Was  it really a short cut to avoid traffic when our driver took us through the winding and crowded and narrow streets of Kibura, one of the largest slums in Kenya?  Or did he want  us  to see a side of Kenya and Nairobi that staying in a gated hotel or lingering in a high end mall would never reveal to  us. Row on row of Tin shacks tightly packed together. Crowded streets filled with people in all manner of dress.  Small shops of tin or concrete  with hand painted signs selling all manner of things, from cell phones to dresses.  Vendors selling things from kiosks made of tin and tarps or saplings and tin, occupied the space between the stores and the streets. The occasional Masaai  his red blanket draped over his shoulders,  carrying his herding stick following  a few cattle along the road, no one giving him any mind as his cattle meandered through the kiosks and vendors as though they knew where they were going.
Perhaps the driver  wanted us to know that this too, is Kenya, as much as is the elegant malls, and the towering glass buildings of Nairobi, or perhaps,  that it is closer to Kenya’s reality than those five star hotels and office buildings are.
But the people.  Women, if they were professionals, dressed with great class, and most had their hair done in sophisticated braids and buns. Many women regardless of their status,wore what we used to call sheaths,  though some young women wore typical tight pants. And of course, some women wore brightly colored traditional garments,wrapped around their bodies. Professional men wore jackets and ties.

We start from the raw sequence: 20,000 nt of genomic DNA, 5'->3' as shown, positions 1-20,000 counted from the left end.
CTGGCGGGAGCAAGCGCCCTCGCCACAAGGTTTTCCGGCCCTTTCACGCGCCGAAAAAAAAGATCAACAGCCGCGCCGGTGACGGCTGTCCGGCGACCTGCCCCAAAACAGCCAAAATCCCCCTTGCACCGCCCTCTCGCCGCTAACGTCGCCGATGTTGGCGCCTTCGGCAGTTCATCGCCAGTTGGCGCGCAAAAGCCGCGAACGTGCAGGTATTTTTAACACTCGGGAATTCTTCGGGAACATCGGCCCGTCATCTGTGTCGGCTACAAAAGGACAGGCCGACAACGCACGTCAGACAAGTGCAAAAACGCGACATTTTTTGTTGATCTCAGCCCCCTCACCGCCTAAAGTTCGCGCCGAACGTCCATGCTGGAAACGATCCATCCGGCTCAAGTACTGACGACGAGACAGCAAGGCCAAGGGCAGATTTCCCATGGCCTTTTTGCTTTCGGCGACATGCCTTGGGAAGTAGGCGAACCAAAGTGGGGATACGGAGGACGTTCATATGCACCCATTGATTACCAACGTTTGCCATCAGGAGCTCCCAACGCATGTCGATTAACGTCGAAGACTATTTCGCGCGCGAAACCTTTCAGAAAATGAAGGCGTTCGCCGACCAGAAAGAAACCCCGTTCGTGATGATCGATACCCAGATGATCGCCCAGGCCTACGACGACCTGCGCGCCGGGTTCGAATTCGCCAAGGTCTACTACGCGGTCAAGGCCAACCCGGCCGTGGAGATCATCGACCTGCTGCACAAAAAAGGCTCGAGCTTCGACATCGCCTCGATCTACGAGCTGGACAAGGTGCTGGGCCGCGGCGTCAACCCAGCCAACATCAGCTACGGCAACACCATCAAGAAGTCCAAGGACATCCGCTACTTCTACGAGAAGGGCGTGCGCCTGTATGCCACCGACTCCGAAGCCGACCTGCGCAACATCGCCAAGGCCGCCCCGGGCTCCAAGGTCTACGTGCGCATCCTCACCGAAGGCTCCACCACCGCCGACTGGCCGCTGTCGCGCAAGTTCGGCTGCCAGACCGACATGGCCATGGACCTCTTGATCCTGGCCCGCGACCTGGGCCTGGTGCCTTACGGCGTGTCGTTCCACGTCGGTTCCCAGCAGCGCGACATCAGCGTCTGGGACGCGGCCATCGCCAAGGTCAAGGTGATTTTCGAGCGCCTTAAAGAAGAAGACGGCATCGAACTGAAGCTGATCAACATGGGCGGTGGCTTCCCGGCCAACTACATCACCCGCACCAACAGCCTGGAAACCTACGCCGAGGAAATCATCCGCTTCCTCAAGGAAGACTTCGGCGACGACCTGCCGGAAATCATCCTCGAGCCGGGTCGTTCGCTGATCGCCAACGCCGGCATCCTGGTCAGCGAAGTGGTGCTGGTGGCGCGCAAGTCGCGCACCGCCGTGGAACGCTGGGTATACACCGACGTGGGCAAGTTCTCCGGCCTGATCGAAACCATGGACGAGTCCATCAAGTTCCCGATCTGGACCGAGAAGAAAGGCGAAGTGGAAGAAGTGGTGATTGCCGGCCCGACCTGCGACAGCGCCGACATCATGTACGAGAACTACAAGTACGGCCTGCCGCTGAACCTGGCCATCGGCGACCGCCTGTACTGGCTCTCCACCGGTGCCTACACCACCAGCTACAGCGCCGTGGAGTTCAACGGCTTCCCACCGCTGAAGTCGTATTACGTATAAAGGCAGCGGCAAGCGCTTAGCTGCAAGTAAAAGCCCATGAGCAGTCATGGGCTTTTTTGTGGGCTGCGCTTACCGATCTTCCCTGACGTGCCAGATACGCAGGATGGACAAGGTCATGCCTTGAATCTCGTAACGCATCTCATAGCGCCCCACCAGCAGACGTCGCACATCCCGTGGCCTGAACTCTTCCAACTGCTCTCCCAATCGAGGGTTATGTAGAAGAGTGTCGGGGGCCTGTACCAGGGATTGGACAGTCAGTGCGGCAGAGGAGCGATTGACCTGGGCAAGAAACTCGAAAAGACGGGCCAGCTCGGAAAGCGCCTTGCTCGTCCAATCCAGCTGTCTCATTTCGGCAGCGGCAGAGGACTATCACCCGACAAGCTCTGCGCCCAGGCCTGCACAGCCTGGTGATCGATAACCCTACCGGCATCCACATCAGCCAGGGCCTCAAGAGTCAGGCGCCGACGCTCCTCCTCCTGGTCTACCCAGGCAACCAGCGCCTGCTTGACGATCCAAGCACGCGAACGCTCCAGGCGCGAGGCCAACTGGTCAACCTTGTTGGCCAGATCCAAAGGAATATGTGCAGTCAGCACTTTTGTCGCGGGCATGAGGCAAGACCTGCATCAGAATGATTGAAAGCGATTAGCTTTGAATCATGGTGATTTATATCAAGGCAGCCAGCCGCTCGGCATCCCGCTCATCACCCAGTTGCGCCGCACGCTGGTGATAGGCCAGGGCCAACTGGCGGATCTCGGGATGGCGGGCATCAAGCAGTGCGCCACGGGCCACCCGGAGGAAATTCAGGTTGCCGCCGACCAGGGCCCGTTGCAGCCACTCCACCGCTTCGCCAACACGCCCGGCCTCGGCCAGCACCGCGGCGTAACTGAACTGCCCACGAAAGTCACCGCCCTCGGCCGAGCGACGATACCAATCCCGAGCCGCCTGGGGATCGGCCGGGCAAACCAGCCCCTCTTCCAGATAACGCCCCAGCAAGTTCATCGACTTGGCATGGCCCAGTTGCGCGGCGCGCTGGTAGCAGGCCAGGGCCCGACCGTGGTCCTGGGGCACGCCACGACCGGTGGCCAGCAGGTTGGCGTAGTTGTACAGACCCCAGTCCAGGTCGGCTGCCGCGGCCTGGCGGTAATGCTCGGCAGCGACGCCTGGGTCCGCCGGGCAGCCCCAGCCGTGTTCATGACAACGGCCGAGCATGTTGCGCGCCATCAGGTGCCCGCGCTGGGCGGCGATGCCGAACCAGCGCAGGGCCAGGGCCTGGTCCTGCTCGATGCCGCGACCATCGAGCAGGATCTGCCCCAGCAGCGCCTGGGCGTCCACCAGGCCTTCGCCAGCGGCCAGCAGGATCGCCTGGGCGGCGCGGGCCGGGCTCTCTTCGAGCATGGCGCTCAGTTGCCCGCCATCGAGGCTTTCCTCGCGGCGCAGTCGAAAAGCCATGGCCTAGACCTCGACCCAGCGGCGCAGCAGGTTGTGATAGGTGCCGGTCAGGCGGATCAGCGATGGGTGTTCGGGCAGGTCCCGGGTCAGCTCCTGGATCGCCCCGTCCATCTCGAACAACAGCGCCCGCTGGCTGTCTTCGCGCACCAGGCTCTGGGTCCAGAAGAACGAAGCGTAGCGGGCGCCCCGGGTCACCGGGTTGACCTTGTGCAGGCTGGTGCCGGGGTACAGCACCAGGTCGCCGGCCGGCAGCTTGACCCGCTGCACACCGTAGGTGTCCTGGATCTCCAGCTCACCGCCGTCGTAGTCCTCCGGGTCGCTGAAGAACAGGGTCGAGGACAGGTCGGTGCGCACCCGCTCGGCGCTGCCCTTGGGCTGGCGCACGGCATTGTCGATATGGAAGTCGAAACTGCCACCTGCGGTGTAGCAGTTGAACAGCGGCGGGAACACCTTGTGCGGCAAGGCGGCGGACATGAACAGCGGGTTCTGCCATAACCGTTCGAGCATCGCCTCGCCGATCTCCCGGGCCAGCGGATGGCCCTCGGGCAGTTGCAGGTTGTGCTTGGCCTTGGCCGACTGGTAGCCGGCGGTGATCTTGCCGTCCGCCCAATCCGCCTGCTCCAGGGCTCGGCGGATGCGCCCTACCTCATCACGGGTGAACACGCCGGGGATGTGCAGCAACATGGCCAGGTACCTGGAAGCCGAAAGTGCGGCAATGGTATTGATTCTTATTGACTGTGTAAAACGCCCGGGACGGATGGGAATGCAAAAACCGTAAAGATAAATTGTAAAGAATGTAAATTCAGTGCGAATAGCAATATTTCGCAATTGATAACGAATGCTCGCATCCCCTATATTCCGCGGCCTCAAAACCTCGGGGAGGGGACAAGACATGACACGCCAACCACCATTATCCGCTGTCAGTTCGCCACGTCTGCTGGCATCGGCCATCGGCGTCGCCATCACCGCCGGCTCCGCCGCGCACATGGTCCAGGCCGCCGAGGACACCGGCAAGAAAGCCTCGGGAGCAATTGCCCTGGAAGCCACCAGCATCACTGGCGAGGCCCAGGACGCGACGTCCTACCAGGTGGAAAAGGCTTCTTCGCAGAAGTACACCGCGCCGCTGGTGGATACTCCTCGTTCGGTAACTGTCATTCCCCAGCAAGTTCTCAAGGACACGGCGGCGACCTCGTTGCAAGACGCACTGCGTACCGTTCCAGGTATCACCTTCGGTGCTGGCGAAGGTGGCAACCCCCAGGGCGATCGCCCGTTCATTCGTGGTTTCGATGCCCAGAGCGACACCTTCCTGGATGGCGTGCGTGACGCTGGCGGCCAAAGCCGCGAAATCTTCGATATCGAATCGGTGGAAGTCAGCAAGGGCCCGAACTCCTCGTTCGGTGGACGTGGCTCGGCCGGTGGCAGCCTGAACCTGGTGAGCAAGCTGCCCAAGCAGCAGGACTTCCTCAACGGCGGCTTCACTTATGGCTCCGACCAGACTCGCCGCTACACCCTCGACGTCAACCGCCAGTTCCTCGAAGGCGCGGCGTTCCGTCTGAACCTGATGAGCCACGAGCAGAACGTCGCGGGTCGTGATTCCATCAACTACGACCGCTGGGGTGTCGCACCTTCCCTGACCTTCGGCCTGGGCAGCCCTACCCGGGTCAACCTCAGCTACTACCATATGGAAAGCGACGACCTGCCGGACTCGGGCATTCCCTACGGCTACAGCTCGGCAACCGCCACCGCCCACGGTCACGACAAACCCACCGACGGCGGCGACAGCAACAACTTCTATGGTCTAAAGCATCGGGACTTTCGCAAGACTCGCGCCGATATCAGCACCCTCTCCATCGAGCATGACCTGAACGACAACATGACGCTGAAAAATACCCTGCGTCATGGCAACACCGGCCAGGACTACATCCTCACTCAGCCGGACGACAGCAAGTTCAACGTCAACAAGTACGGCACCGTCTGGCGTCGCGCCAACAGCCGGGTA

I became  annoyed because my camera’s battery died, and I was left taking photos with an ipad, an awkward thing to do in the best of circumstances.  I convinced myself that the photos  I did have were adequate, and anyway, I had the images I had seen and wanted to capture on technology, firmly planted in my brain. And, did it really matter if I didn’t have pictures, anyway.  Wasn’t the  important thing was that I saw those grotesque vultures, stared after the Masaai herders,and was saddened by the vendor selling second hand clothes from Europe and America on tarps along the road?
There were some things I couldn’t photograph.  I felt it was rude to photograph the Kibura slums with its crowded streets; tin shacks packed together in abject squalor. Somehow it was a violation of the dignity the residents might have.
But I did photograph the animals in the Mara Masaai, despite the awkward nature of the ipad. Really, though, the photos can’t capture what it felt like to see that sturdy zebra grazing placidly whilst two birds busily pecked bugs off his back.  Seeing the grace and delicacy of the gazelle, the fine lines of its body, the smooth beauty of its movement couldn’t be captured by any photograph.  So, though I can only share mediocre photos of these creatures, I hold them in my minds eye.

Finally, though, it is about the young people.As always when we first arrived at the schools the youth attended, the young people gathered  in a large semicircle to greet us, and each of us spoke a few words to them.  At both St. Charles Lwanga and Rodi, the students we met who were to participate in this grand virtual adventure, came  from challenging circumstances at best, but were unfailingly bright, engaged and fun to watch and be with.  They all speak very softly, and with a curious accent, so one must be very attentive to catch everything they are saying.  They were interested in what we were doing, and ready to talk about the SDG’s and their meaning in their lives. And they were typical silly teens.Taking a break from work, the youth from St Charles were playing vigorous football on a field we had discovered in front of the hotel. But after a goal, or while taking a break they would  cluster together and dance; or hustle around me for a photo op!
My only chance to engage directly with the young people  taking thg SDG seminars was when I led stretching mid morning before tea.  It seemed that it was something totally alien to them, but they were all good sports and tried. There were some, of course, who got befuddled by cross body exercises, but they were good humored about it.